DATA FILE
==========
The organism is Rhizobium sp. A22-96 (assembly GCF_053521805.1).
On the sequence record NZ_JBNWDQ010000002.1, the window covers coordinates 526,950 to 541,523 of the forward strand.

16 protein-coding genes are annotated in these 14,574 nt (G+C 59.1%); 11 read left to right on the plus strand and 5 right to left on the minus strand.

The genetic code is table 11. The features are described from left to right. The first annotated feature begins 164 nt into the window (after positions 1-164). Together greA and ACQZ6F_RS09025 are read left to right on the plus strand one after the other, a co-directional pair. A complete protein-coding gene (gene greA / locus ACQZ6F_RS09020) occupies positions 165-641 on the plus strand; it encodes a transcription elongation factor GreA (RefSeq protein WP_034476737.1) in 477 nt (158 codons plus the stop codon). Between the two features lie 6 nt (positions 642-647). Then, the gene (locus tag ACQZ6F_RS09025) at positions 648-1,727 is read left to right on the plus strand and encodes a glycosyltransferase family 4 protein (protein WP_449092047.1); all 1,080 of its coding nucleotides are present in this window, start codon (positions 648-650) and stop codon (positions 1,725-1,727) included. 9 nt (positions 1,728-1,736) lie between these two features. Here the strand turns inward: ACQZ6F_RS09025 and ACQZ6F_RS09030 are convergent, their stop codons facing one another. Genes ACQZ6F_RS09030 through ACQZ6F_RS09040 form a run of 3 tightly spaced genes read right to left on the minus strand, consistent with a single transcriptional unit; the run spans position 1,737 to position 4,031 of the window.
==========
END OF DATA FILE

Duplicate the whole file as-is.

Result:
The organism is Rhizobium sp. A22-96 (assembly GCF_053521805.1).
On the sequence record NZ_JBNWDQ010000002.1, the window covers coordinates 526,950 to 541,523 of the forward strand.

16 protein-coding genes are annotated in these 14,574 nt (G+C 59.1%); 11 read left to right on the plus strand and 5 right to left on the minus strand.

The genetic code is table 11. The features are described from left to right. The first annotated feature begins 164 nt into the window (after positions 1-164). Together greA and ACQZ6F_RS09025 are read left to right on the plus strand one after the other, a co-directional pair. A complete protein-coding gene (gene greA / locus ACQZ6F_RS09020) occupies positions 165-641 on the plus strand; it encodes a transcription elongation factor GreA (RefSeq protein WP_034476737.1) in 477 nt (158 codons plus the stop codon). Between the two features lie 6 nt (positions 642-647). Then, the gene (locus tag ACQZ6F_RS09025) at positions 648-1,727 is read left to right on the plus strand and encodes a glycosyltransferase family 4 protein (protein WP_449092047.1); all 1,080 of its coding nucleotides are present in this window, start codon (positions 648-650) and stop codon (positions 1,725-1,727) included. 9 nt (positions 1,728-1,736) lie between these two features. Here the strand turns inward: ACQZ6F_RS09025 and ACQZ6F_RS09030 are convergent, their stop codons facing one another. Genes ACQZ6F_RS09030 through ACQZ6F_RS09040 form a run of 3 tightly spaced genes read right to left on the minus strand, consistent with a single transcriptional unit; the run spans position 1,737 to position 4,031 of the window.